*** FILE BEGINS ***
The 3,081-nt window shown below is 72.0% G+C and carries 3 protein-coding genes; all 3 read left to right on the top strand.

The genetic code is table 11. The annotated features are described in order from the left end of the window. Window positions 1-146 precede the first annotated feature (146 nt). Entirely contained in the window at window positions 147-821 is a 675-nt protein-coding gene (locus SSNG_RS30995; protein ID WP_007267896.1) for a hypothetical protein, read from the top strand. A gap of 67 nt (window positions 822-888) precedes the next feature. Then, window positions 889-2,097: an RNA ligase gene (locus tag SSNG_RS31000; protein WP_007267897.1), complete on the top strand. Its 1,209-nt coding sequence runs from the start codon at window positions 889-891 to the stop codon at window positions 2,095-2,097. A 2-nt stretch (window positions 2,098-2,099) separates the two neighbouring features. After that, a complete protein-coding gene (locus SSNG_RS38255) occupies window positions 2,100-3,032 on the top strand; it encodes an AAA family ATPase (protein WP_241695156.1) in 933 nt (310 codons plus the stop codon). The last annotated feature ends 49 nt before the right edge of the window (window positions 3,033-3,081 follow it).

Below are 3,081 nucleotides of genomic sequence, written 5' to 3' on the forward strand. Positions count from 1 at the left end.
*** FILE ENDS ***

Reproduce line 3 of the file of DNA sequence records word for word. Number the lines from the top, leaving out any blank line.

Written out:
Below are 3,081 nucleotides of genomic sequence, written 5' to 3' on the forward strand. Positions count from 1 at the left end.